How to Prune Pittosporum Shrubs During Winter
Pittosporum is a pleasant landscape plant. It produces small, fragrant flowers framed by attractive tapered leaves that can be used in cut flower arrangements. The pittosporum is easy to grow in a warm-enough climate and can be allowed to grow wild, where it will reach around 15 feet in height and width, or pruned into a shapely hedge and planted close to create a natural wall. The best time to prune pittosporum is in late winter before spring growth begins.
Thin the pittosporum. Use a sharp pair of pruning shears disinfected with a 10 percent alcohol solution to prune branches that no longer produce foliage or flowers, broken branches or weak branches. Prune these branches to their point of origin (back to the main branch or back to the ground).
- Pittosporum is a pleasant landscape plant.
- The pittosporum is easy to grow in a warm-enough climate and can be allowed to grow wild, where it will reach around 15 feet in height and width, or pruned into a shapely hedge and planted close to create a natural wall.
Shear the plant to control its size and shape. Use a sharp, disinfected pair of hedge clippers or pruning shears to cut the pittosporum shrub to a desirable size. Don't be afraid to cut a lot. Pittosporum responds well to pruning and will grow back readily.
Cut spindly or thin pittosporum shrubs down to 6 to 12 inches in height (in which case you can skip steps 1 and 2) with a pair of sharp, disinfected lopping shears. Severe pruning will stimulate an explosion of new growth, and your pittosporum will grow back thicker and more bush-like.
Pittosporum (Pittosporum spp.) From compact, dwarf varieties to shrubs growing up to 40 feet tall, pittosporum can be used as a specimen plant, part of a foundation planting, as a hedge or a screen. Avoid cutting too close to the point of origin, which can remove some of the bark and cause injury. Make cuts a quarter inch from the point of origin or a quarter inch from an outward facing node on a healthy branch. Shear off one-half of the new growth in the spring. Begin hedge shaping in year three. Clip off suckers from your multi-stem tree in the fall each year to keep the trunk stems bare.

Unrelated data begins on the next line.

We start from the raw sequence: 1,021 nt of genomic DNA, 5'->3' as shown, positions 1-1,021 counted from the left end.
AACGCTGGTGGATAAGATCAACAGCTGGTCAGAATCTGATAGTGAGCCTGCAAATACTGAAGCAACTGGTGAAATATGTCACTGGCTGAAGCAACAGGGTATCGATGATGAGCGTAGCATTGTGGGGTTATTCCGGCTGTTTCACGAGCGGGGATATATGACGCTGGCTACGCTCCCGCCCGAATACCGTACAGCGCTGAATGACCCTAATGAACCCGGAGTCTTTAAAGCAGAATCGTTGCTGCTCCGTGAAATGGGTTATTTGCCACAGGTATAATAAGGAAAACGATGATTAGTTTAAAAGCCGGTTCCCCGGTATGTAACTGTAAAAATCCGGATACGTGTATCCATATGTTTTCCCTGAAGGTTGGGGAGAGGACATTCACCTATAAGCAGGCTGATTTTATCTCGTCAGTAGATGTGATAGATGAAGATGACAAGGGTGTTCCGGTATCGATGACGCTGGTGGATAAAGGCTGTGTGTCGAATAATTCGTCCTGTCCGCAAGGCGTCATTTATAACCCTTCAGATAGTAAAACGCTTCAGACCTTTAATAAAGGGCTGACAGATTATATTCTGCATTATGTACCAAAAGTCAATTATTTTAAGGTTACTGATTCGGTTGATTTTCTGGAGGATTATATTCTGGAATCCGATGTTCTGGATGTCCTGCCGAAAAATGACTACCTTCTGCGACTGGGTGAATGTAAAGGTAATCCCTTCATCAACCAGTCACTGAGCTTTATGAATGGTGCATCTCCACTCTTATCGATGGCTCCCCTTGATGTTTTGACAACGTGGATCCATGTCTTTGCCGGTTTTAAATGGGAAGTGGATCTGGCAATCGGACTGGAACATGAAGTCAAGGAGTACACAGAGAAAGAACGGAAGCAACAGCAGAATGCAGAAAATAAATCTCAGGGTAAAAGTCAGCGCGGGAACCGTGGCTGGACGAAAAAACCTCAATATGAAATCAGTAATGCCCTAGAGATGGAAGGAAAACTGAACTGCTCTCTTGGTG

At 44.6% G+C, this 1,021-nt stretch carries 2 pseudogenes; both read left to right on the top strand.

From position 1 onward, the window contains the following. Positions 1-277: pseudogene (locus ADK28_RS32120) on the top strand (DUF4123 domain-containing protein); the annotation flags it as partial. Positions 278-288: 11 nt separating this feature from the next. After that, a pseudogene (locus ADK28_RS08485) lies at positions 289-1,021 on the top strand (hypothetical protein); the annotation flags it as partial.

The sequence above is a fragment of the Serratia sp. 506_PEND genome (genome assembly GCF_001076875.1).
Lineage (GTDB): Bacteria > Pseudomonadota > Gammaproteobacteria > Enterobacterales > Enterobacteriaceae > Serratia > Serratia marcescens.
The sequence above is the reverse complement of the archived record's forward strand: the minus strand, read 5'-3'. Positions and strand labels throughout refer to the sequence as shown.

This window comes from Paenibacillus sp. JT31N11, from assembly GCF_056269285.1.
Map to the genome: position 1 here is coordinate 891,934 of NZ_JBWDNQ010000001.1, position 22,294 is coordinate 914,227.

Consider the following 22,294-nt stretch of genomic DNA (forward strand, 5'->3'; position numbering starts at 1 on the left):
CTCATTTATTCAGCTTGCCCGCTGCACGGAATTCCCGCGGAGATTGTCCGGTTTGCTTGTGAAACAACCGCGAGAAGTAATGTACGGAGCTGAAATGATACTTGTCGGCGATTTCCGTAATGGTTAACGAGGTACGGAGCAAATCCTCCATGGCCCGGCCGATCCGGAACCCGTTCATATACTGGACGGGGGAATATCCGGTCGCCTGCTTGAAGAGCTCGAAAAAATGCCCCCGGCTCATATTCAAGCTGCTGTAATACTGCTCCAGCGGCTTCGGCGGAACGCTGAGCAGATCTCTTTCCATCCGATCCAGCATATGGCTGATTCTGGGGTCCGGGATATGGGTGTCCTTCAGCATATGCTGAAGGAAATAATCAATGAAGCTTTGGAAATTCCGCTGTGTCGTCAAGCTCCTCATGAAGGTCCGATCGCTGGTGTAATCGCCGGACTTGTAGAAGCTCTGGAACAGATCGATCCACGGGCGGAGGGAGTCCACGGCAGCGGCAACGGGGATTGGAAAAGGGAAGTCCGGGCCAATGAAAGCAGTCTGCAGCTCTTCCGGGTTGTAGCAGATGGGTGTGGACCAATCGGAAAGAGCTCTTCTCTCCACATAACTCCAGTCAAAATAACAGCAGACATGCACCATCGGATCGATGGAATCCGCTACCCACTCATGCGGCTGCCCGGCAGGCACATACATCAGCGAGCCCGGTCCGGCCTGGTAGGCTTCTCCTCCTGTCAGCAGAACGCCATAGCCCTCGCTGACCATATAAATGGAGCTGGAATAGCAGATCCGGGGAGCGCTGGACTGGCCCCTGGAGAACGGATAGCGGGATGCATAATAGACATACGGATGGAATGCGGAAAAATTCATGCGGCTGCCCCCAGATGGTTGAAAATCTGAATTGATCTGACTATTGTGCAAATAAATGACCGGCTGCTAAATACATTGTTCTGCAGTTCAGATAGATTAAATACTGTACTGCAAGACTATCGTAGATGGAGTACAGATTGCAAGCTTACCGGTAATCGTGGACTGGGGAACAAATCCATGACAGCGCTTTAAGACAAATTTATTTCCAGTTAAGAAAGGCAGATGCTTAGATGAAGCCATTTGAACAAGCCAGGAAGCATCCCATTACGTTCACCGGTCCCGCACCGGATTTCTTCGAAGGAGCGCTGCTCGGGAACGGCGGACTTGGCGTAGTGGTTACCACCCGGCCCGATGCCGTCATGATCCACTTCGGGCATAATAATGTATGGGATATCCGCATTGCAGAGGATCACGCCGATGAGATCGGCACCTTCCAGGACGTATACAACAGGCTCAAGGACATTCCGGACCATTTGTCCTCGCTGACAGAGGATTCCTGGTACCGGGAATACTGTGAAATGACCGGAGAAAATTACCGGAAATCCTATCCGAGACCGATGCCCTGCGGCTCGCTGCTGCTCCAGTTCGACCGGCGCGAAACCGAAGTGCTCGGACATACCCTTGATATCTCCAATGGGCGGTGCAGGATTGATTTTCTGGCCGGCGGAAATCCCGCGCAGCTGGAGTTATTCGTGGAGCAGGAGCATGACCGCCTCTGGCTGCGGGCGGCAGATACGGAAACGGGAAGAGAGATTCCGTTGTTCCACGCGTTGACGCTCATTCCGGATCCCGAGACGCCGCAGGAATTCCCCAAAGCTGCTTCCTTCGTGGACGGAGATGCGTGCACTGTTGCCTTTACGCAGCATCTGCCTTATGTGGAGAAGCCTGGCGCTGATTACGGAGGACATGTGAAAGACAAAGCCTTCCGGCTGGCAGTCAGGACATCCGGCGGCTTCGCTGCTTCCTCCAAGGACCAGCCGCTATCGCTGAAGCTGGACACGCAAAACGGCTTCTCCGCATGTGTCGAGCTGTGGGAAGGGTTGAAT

- Shear the plant to control its size and shape.
- Clip off suckers from your multi-stem tree in the fall each year to keep the trunk stems bare.
- Clemson University: Pittosporum
- San Marcos Growers: Pittosporum Tobira 'Wheeler's Dwarf'
- Clemson Cooperative Extension: Pittosporum
- The Sunset New Western Garden Book; Kathleen Norris Brenzel, ed.
- The American Horticultural Society A to Z Encyclopedia of Garden Plants; Christopher Brickell and Judith D. Zuk
- North Carolina Cooperative Extension Service: Pruning Shrubs
- Purdue University Cooperative Extension Service: Pruning Ornamental Trees and Shrubs
- Arizona Cooperative Extension: Pruning Hedges
- An Illustrated Guide to Pruning; Edward F. Gilman
Based in Houston, Texas, Meg Butler is a professional farmer, house flipper and landscaper. When not busy learning about homes and appliances she's sharing that knowledge. Butler began blogging, editing and writing in 2000. Her work has appered in the "Houston Press" and several other publications. She has an A.A. in journalism and a B.A. in history from New York University.